A Trip To Colombia - dswphoto
Day 4.

After a good sleep I headed downstairs for breakfast.


And then made the short walk to Parque El Poblado for the 7:30am departure for a trip today to Guatapé. Today's full day tour cost only 83,000 pesos or $25 and included both breakfast and lunch so I was a little skeptical at first but would turn out to be pleasantly surprised.


About 45 minutes out of Medellín we stopped at a roadside café.


And enjoyed an arepa with white cheese and a hot coffee.


After continuing we stopped at the town of Marinilla.


Our guide Carlos outside a monument to the heroes of Marinilla during the war for the Independence of Colombia.


We then wandered through the streets to the main town square.


Inside the 19th century Iglesia de Nuestra Señora de la Asuncion. 73% of Colombians identify as Catholic.


After our brief tour we were free to wander about the town before hitting the road again to the Rock of Guatapé.


After a 30 minute drive we arrived at El Peñón de Guatapé.


Privately owned by a local family and was evidently quite a popular local attraction!


Climbing up the 740 step staircase after buying my ticket for 18,000 pesos / ~$6.


The rock was first climbed in July 1954 over five days using sticks fixed against the rock's wall.


And joining the throngs at the top of the rock. Before the construction of the seating area, viewpoint tower and convenience store, a new species of plant was found on the top of the rock by a German scientist.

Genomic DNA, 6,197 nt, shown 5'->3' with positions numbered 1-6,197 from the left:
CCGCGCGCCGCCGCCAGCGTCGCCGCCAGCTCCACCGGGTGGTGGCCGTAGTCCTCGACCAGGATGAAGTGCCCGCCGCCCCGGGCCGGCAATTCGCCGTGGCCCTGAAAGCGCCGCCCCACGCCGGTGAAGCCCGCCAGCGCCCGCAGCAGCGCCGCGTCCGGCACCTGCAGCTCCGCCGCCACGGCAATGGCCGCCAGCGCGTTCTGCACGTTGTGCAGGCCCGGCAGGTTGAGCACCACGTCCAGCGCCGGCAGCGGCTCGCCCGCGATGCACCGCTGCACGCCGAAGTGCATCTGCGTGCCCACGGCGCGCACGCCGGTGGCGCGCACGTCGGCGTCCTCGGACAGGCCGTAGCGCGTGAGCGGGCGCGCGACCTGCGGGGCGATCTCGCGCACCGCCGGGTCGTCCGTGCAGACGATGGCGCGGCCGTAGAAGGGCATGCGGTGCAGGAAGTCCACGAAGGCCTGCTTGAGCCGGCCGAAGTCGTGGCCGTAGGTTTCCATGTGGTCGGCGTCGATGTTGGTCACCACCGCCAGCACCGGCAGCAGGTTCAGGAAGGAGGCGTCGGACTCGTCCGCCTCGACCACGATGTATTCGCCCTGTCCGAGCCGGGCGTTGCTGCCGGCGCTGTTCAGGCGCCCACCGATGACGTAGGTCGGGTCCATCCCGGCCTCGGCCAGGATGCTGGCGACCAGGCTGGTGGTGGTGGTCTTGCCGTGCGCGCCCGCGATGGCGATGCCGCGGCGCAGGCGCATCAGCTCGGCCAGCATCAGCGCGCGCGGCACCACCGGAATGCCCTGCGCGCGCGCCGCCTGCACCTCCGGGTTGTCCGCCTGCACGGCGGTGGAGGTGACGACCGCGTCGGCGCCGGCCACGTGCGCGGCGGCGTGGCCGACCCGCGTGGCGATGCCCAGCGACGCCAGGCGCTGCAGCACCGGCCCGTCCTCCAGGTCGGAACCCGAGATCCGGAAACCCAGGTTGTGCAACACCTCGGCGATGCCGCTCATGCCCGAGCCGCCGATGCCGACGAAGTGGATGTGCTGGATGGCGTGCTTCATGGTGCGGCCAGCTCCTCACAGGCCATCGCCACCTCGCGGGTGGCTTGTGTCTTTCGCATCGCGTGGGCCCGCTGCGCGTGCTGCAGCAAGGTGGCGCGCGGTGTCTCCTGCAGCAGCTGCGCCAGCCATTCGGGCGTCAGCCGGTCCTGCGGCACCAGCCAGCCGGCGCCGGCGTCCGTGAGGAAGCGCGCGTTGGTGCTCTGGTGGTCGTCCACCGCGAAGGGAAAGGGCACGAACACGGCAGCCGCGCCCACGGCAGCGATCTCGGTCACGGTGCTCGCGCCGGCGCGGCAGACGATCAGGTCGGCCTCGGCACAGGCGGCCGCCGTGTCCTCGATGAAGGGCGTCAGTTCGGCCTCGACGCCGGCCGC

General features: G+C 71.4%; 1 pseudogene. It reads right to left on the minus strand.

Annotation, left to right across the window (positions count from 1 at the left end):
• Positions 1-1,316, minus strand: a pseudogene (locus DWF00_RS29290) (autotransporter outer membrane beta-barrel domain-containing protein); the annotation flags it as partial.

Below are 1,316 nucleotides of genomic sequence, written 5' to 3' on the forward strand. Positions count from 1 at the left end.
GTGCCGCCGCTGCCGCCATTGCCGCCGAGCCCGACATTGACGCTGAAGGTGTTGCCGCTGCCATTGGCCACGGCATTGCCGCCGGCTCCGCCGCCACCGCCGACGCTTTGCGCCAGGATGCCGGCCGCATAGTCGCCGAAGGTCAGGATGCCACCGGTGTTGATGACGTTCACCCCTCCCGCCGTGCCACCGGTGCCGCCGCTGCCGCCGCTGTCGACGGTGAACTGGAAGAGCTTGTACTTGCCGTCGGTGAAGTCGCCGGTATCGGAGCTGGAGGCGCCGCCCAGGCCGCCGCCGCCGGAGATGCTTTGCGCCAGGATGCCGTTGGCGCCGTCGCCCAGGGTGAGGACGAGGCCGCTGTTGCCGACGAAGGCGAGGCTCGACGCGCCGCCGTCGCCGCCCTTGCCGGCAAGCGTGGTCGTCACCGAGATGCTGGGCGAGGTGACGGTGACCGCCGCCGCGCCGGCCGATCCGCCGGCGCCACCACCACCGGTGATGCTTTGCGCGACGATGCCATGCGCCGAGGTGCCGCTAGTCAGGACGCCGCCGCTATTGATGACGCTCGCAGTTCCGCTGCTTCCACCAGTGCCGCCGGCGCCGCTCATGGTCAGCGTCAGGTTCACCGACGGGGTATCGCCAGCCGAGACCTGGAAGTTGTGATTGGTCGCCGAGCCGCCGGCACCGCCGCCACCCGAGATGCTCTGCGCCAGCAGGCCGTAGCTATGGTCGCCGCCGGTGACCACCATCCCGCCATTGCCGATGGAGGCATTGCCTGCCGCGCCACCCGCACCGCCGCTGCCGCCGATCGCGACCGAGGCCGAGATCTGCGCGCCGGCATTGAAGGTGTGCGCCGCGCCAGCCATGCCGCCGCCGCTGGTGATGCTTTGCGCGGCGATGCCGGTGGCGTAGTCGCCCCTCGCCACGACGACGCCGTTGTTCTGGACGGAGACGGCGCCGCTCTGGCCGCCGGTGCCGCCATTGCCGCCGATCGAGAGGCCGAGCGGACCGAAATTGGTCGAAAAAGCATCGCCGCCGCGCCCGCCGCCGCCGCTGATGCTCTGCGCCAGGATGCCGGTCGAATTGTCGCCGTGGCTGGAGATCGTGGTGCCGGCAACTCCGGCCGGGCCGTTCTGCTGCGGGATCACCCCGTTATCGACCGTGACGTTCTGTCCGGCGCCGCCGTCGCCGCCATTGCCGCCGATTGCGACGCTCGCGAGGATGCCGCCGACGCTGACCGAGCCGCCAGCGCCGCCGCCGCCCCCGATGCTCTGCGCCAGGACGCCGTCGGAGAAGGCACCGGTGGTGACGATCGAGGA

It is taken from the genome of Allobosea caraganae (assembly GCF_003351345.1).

The rock is surrounded by the Peñol - Guatapé reservoir, a 6,365 hectare lake formed in the 1970's after the construction of a hydro-electric dam.


Chico y chica.


Barcos.


It was an amazingly photogenic day with the bright blue sky and beautiful landscape.


Many people from Medellín have holiday homes here to escape from the city in the weekends.


The Rock reminded me of Sugarloaf Mountain in Rio de Janeiro.


Looking down on the Rock and the crowds.


Asombroso.


It was amazing to see something so beautiful and partly manmade.


The lakeside Hotel Los Recuerdos below.


Verde y azul.


I then began the 740 steps back down to the bottom.


We then headed to one of the restaurants at the base of the rock for lunch. After passing on some of the options I opted for a local dish, Bandeja paisa. Paisa refers to a person from the Paisa Region of Colombia and bandeja is Spanish for platter. Very tasty and filling and consisted of red beans, white rice, ground beef, chicharon (fried pork rind), fried egg, plantain, chorizo, arepa, avocado and tomato. Perfect after the climb up and down the rock!


After the tasty lunch we made the 3 kilometre drive to Guatapé.


Originally dependent on farming, the construction of the hydro-electric dam and the resultings lakes transformed the town with the growing area of recreation for citizens of Medellín.


Carlos then took us for a walk through the town. Guatapé is also a growing tourist destination for foreign travellers.


A lot of the town buildings had colourful tiles, called Zócalos, along the facade's lower walls in bright colors.


Many of the Zócalos are related to the buildings purpose. A Zócalo outside a school.


Outside a bar/club.


Marinero.


More of the colourful Zócalos. Guatapé was founded in October 1811 by the Spaniard Don Francisco Giraldo y Jimenez.


Señoras.


The bright and very vibrant Plazoleta de Los Zócalos.